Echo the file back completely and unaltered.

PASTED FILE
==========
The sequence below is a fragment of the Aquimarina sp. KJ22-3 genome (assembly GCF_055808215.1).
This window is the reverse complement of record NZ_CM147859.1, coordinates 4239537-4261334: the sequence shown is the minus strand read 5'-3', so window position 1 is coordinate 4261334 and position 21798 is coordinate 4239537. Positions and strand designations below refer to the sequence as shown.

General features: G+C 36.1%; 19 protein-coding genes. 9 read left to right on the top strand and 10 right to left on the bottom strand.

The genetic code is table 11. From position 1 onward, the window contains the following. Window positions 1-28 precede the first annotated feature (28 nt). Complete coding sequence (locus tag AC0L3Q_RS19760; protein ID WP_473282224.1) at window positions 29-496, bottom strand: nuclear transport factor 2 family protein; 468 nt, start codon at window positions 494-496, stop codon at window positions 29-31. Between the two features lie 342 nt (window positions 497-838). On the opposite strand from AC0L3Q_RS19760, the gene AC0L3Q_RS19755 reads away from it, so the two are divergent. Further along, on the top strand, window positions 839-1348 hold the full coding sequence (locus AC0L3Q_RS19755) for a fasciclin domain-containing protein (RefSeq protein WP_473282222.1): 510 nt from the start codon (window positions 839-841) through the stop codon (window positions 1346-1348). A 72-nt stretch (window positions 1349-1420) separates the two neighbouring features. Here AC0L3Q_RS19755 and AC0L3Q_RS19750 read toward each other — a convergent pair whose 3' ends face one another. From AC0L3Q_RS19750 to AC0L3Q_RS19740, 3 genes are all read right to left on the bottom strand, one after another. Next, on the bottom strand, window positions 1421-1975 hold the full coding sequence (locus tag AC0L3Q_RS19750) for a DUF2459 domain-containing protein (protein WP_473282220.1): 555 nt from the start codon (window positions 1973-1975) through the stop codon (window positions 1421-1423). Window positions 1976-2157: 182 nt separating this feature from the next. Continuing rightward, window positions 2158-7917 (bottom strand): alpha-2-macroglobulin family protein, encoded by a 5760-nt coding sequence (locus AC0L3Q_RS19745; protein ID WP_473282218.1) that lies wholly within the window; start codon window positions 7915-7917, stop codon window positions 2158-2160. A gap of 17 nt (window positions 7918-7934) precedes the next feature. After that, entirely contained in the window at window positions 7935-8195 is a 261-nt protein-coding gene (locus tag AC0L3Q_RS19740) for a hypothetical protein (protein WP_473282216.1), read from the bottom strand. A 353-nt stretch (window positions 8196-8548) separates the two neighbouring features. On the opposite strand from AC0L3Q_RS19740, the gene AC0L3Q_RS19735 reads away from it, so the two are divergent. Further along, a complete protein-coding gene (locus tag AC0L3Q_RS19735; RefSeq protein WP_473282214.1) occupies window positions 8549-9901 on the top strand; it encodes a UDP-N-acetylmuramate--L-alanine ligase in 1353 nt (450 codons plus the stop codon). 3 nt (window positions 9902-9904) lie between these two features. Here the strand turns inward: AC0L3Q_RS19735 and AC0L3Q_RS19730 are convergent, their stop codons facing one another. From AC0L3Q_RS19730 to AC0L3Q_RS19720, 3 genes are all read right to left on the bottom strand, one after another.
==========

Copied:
The sequence below is a fragment of the Aquimarina sp. KJ22-3 genome (assembly GCF_055808215.1).
This window is the reverse complement of record NZ_CM147859.1, coordinates 4239537-4261334: the sequence shown is the minus strand read 5'-3', so window position 1 is coordinate 4261334 and position 21798 is coordinate 4239537. Positions and strand designations below refer to the sequence as shown.

General features: G+C 36.1%; 19 protein-coding genes. 9 read left to right on the top strand and 10 right to left on the bottom strand.

The genetic code is table 11. From position 1 onward, the window contains the following. Window positions 1-28 precede the first annotated feature (28 nt). Complete coding sequence (locus tag AC0L3Q_RS19760; protein ID WP_473282224.1) at window positions 29-496, bottom strand: nuclear transport factor 2 family protein; 468 nt, start codon at window positions 494-496, stop codon at window positions 29-31. Between the two features lie 342 nt (window positions 497-838). On the opposite strand from AC0L3Q_RS19760, the gene AC0L3Q_RS19755 reads away from it, so the two are divergent. Further along, on the top strand, window positions 839-1348 hold the full coding sequence (locus AC0L3Q_RS19755) for a fasciclin domain-containing protein (RefSeq protein WP_473282222.1): 510 nt from the start codon (window positions 839-841) through the stop codon (window positions 1346-1348). A 72-nt stretch (window positions 1349-1420) separates the two neighbouring features. Here AC0L3Q_RS19755 and AC0L3Q_RS19750 read toward each other — a convergent pair whose 3' ends face one another. From AC0L3Q_RS19750 to AC0L3Q_RS19740, 3 genes are all read right to left on the bottom strand, one after another. Next, on the bottom strand, window positions 1421-1975 hold the full coding sequence (locus tag AC0L3Q_RS19750) for a DUF2459 domain-containing protein (protein WP_473282220.1): 555 nt from the start codon (window positions 1973-1975) through the stop codon (window positions 1421-1423). Window positions 1976-2157: 182 nt separating this feature from the next. Continuing rightward, window positions 2158-7917 (bottom strand): alpha-2-macroglobulin family protein, encoded by a 5760-nt coding sequence (locus AC0L3Q_RS19745; protein ID WP_473282218.1) that lies wholly within the window; start codon window positions 7915-7917, stop codon window positions 2158-2160. A gap of 17 nt (window positions 7918-7934) precedes the next feature. After that, entirely contained in the window at window positions 7935-8195 is a 261-nt protein-coding gene (locus tag AC0L3Q_RS19740) for a hypothetical protein (protein WP_473282216.1), read from the bottom strand. A 353-nt stretch (window positions 8196-8548) separates the two neighbouring features. On the opposite strand from AC0L3Q_RS19740, the gene AC0L3Q_RS19735 reads away from it, so the two are divergent. Further along, a complete protein-coding gene (locus tag AC0L3Q_RS19735; RefSeq protein WP_473282214.1) occupies window positions 8549-9901 on the top strand; it encodes a UDP-N-acetylmuramate--L-alanine ligase in 1353 nt (450 codons plus the stop codon). 3 nt (window positions 9902-9904) lie between these two features. Here the strand turns inward: AC0L3Q_RS19735 and AC0L3Q_RS19730 are convergent, their stop codons facing one another. From AC0L3Q_RS19730 to AC0L3Q_RS19720, 3 genes are all read right to left on the bottom strand, one after another.